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Pahrump Mirror
Pahrump, Nevada
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March 27, 1997     Pahrump Mirror
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March 27, 1997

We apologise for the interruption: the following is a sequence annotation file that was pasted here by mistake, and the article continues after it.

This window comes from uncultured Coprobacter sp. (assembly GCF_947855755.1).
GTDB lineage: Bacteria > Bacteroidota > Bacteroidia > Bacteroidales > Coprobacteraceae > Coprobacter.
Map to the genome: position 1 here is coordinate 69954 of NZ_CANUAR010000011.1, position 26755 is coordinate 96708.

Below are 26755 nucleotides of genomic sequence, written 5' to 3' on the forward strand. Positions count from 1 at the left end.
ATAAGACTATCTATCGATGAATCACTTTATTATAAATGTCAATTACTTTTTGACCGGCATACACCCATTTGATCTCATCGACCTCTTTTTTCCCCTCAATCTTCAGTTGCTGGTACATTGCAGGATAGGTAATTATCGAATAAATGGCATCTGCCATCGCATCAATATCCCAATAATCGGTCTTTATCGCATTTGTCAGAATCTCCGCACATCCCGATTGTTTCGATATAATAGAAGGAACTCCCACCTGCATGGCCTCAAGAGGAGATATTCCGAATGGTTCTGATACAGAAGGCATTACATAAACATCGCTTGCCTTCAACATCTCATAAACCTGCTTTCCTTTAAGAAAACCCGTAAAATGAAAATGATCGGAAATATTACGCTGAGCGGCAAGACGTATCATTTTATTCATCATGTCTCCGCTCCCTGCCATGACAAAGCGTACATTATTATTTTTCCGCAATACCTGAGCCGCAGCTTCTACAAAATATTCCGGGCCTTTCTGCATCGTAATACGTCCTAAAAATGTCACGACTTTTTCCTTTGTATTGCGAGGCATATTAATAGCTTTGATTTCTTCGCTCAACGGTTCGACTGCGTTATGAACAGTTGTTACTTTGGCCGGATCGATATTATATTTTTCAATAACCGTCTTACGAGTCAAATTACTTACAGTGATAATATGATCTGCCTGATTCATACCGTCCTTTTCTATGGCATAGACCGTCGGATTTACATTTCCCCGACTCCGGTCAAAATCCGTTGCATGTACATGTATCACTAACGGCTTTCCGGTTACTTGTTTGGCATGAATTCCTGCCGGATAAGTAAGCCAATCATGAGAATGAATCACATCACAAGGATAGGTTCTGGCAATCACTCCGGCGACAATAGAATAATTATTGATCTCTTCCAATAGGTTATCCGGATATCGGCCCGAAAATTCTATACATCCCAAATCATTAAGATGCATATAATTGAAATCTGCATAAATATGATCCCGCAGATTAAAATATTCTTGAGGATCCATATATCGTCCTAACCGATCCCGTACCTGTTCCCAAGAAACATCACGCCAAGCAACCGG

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18 Thursday, March 27, 1997 Pahrump Valley Gazette Count down to T-day April 15... As tax time rapidly approaches, one tries to find some humor in the seriousness of the annual collection of our taxes. After 1,683 years of taxation, in one form or another, The Chicago Tribune has culled some moments of humor that may help with a smile or two during the midnight hours of tax preparation. For the more serious side of the taxing trauma the editors hope that Tax 7ps 1997 will be of some assist 20 essential but frequently overlooked tax savings opportunities Certain deductions, credits and tax "elections" are frequently overlooked, costing you many dollars in extra taxes. Here are 20 common ones. (A tax election is a choice you make on your return that affects the amount of taxes you will have to pay. Your choice of filing sta- tus is one example) 1. Single parents may file as head of house- hold-- If you were single at the end of 1996 and had a dependent child (or other dependent) living with you for at least half the year, you may qualify for lower tax rates by claiming "head of household" as your filing status rather than "single." 2. Widowed spouses may still enjoy mar- ried-filing jointly rates. If your spouse died in 1994 or 1995, and you have a de- pendent child living with you, you may file as a "surviving spouse" and be taxed at "married-filing-jointly" rates (which you may graduate to in the third tax year after your spouse dies). If your spouse died in 1996, you still may file as married. 3. Claim parents as dependents- If you fur- nish more than half of the support of your parents, you may be entitled to claim them as dependents on your return. (If you fur- nish less than one-half, but the combined support given by you and your siblings ex- ceeds one-half, you may be able to arrange to designate one of you as eligible to claim the deduction.) 4. Additional standard deduction if you are blind or 65 or older - If you are unable to itemize and you are blind or 65 years of age or older, you are entitled to take an extra $800 (or $1,600 if both blind and (65) above the normal standard deduction for your filing status. 5. Most of your Social Security may be tax free---Social Security is tax free unless you have other income that puts you into the mid to higher income brackets. Then a portion of it may be taxed. So, be sure to treat your Social Security benefits as sepa- rate from other income. 6. Earned income credit--This credit is available if your "earned" income is low. Investment income, Social Security and other income does not count. If you earned less than $25,078 and have one dependent child ($28,078 for more than one child and $9,500 with no dependent children), you may be entitled to the credit. 7. Contributions to IRAs--You may be en- titled to deduct up to $2,000 for contribu- tions to an individual retirement account (IRA). And you may still do this up to April 15. (If you are part of an employer-spon- sored retirement plan and your income ex- ceeds certain limits you may not get this deduction.) 8. Collect overpaid Social Security tax if you worked for more than one employer - If you worked for more than one employer, each took Social Security taxes out of your paycheck based on what they paid you. If your combined income exceeded $62,700, you overpaid. You may claim a refund of the excess on your return. 9. Employee education--If you took courses to improve your skills in your line of work you may be able to deduct them. Education to go into a new line of work is not deduct- ible. 10.Home business expenses - If you run a busi- ness in your home, you may be entitled to deduct the cost of your office and equip- ment. Special rules apply to prevent you from deducting personal expenses, but you shouldn't forego legitimate deductions be- cause of this. 11.Health insurance for self-employed - Em- ployees can receive health insurance from their employers tax free so self-employees may deduct 25 percent of their health in- surance premiums "above the line." This means that you get the deduction even if you can't itemize. 12.Half of self-employment taxes are deduct- ible - Another attempt to put the self-em- ployed on an equal footing with employees is the deduction for half of your self-em- ployment tax (Social Security tax). You pay the self-employment tax, but deduct half of the amount from your income. 13.Disasters and other causalities or theft - If you had one of these losses in 1996, be sure to claim a deduction. 14.Don't report state tax refund as income if you took standard deduction- State taxes are deductible, but if you get a refund you usually have to report state tax refunds as income. This rule does not apply if you didn't get a "tax benefit" from the taxes that were refunded to you. This means that if you took the standard deduction in the year you would have deducted the state taxes, you don't have to report it when you get the refund. 15.Don't overlook medical expenses - Of course you may deduct insurance premi- ums, doctors' fees hospital expenses, as long as they were not covered by insurance. But did you know that you may deduct for items that are not normally covered by health in- surance, such as glasses and transportation and lodging related to out-of-town medical procedures? 16.Don't pay the nanny tax if you don't have to - If you have a household employee whom you paid more than $1,000 in 1996, you are required to pay their Social Secu- rity tax (Schedule H of your 1040). This was in the news a lot in recent years and the law was changed to establish thee $1,000 mark as a "reasonable" place to start col- lecting this tax. With the new limits, the IlLS is in a position to actually enforce the law. But don't pay this if you don't have too. If you are paying someone who is under the age of 18, it's not required. And it's not re- quired if you are going through an agency and the worker is technically employed by the agency. 17.Mutual funds-Mutual funds make different kinds of distributions during the year (which they report to you at year's end). Don't make the mistake of treating capital gains distri- butions as the same as dividend payments. Capital gains distributions may not be taxed at more than 28 percent. If you are in a higt/er bracket for ordinary income, the mis- take could cost you. 18.Take advantage of lost deductions from other years - If you lost out on some de- ductions last year because your taxable in- come was not sufficient to absorb them all (or other technical reasons), you may be able to use them this year. Don't overlook the possibility. Business losses, investment losses and charitable contributions are all items that may be "carried over" to later years if they are not fully used for the year they occur. 19.You can deduct investment fees - Check to see if you can deduct fees for financial planning, investment advice, subscriptions to investment publications, custodians, safe deposit boxes and other items related to your investments. You need to exceed 2 percent of your adjusted gross income (together with job-related expenses and other miscel- laneous deductions) to qualify for this de- duction. But the more you find, the more likely it will be that you will be able to de- duct. These go on Schedule A. 20.Remember to deduct return preparation fees - Finally, whatever you paid to have your tax return prepared last year also is de- ductible. This belongs in the same category as item 19, but I thought I'd mention it sepa- rately so that you will feel a little better when you dish it out again this year. EDITORS NOTE: Stephen D. Froiden has been writing about taxes and personal finance since 1984. He has written many tax guides focusing on families, business, expenses, benefits, and es- tate planning, real estate and year-end strate- gies. Froikein recently designed and produced IRS Hot Buttons, a multimedia CD-ROM on the subject of federal tax audits (available from CCH Incorporated) Hot Buttons was named Editor's Choice by Accounting Technology magazine in its August 1996 issue. t CHILl BOWL S1.95 FISH BURGER S2.75 Phone Orders Welcome 727-4300 Hours 10 am to 7 pm Hwy 160 Valley View Plaza PAHRUMP VALLEY '] TEMPORARY LABOR SERVICE 727-4144  "